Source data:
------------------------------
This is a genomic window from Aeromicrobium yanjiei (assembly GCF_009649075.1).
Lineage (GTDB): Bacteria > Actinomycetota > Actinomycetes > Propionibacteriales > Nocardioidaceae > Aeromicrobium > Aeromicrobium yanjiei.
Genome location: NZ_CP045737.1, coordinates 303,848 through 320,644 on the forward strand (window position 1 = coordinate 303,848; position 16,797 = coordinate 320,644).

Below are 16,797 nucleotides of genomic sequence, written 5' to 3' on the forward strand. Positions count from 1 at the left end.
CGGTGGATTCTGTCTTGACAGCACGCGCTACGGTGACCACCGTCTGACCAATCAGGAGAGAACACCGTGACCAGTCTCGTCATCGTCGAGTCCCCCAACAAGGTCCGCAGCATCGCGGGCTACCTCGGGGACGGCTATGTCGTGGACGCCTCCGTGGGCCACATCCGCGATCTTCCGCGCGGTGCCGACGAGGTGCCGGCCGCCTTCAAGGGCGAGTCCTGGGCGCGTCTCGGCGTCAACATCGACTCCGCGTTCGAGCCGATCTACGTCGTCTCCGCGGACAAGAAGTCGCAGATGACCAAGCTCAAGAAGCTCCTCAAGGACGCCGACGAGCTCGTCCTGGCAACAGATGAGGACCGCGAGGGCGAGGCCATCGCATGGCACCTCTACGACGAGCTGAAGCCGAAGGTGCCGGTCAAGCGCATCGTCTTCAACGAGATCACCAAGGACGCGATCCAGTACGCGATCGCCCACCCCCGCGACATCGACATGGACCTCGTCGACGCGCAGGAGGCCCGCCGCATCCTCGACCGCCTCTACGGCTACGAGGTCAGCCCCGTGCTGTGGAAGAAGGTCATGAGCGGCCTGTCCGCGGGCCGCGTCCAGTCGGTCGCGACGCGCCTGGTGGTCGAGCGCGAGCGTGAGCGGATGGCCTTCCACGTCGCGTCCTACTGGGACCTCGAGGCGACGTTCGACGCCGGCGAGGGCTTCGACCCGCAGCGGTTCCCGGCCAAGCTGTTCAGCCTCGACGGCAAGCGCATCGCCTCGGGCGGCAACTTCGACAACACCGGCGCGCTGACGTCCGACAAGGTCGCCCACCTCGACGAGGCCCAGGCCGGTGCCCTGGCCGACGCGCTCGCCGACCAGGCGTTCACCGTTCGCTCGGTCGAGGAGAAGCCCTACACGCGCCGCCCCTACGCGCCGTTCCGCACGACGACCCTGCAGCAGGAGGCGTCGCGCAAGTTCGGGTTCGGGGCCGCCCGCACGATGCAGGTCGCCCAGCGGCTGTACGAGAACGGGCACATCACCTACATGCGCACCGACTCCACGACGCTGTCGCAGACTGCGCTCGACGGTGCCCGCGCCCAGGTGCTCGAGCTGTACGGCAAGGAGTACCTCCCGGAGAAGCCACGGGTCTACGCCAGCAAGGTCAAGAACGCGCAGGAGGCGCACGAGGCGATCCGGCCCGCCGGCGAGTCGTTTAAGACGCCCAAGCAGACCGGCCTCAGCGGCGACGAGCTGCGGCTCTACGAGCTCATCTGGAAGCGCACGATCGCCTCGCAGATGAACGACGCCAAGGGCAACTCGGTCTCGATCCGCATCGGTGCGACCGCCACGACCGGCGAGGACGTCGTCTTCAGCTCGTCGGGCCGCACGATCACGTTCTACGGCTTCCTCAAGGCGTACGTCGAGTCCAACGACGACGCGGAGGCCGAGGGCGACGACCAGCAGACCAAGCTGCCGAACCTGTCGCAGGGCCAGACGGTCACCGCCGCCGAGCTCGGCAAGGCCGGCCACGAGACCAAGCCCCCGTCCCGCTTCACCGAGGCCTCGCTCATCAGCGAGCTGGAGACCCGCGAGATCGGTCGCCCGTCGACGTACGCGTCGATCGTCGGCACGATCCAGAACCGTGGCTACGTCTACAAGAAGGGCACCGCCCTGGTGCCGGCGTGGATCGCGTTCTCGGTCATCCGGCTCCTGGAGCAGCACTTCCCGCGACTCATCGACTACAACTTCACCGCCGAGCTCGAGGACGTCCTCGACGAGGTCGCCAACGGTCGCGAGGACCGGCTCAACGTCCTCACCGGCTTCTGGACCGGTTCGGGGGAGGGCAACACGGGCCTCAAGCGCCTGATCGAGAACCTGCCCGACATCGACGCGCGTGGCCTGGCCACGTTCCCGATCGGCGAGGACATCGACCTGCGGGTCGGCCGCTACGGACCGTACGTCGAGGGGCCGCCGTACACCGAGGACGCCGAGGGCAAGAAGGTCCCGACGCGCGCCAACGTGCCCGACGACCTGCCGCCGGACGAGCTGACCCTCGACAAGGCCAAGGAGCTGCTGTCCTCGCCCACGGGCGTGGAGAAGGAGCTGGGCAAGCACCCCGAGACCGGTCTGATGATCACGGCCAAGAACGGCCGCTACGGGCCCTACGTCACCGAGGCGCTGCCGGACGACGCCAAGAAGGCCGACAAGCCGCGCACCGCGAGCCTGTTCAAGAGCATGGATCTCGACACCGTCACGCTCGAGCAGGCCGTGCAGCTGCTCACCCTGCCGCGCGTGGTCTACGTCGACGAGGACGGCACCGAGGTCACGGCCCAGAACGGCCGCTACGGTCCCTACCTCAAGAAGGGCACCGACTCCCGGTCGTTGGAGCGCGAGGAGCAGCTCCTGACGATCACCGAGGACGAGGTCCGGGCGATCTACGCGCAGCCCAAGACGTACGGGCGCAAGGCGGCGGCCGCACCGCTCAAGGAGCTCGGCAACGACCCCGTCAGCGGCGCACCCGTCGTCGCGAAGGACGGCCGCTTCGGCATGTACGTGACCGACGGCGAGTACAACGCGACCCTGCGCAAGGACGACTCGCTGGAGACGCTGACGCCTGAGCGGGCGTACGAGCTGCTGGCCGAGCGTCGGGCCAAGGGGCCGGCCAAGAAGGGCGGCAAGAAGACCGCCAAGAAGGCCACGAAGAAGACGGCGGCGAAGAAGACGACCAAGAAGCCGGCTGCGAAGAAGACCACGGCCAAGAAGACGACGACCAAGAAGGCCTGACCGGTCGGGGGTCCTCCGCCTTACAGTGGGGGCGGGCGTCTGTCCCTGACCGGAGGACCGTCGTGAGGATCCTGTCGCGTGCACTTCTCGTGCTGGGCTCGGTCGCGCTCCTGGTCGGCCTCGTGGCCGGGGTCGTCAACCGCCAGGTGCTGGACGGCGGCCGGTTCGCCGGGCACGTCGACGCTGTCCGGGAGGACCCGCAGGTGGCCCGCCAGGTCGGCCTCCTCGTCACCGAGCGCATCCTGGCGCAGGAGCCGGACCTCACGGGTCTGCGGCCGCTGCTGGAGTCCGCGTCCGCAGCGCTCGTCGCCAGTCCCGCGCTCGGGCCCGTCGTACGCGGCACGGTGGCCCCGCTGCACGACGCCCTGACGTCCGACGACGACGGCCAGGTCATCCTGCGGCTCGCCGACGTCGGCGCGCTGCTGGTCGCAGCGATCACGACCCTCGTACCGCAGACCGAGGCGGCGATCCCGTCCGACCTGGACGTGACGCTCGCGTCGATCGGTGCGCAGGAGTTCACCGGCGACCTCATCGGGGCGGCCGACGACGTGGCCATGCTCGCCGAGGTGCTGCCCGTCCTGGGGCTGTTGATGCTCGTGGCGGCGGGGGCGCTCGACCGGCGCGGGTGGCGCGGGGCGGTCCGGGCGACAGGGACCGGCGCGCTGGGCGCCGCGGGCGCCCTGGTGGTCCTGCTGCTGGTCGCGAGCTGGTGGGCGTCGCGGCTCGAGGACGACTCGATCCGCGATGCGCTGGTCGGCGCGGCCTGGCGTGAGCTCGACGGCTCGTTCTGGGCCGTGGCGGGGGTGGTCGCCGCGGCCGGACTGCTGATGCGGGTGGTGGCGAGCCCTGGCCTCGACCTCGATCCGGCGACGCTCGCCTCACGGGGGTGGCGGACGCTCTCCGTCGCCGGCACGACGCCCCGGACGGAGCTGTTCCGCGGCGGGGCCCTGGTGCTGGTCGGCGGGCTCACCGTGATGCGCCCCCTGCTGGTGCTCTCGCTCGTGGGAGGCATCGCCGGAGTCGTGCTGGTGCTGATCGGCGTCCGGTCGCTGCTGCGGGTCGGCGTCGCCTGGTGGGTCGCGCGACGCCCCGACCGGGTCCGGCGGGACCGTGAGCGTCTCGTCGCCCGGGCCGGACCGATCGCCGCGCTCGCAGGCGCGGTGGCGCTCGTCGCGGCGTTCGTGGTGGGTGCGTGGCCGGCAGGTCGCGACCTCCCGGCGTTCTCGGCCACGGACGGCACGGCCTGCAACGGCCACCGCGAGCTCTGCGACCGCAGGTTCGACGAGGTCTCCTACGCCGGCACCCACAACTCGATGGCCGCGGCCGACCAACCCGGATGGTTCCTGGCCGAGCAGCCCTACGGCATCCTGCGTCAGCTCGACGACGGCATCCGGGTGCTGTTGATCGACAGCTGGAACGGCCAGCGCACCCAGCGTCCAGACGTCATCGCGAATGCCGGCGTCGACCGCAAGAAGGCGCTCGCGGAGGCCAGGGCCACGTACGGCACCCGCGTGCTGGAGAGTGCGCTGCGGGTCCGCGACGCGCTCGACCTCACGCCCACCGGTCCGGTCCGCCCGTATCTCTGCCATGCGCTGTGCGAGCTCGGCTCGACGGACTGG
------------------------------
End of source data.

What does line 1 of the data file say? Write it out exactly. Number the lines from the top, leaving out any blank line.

This is a genomic window from Aeromicrobium yanjiei (assembly GCF_009649075.1).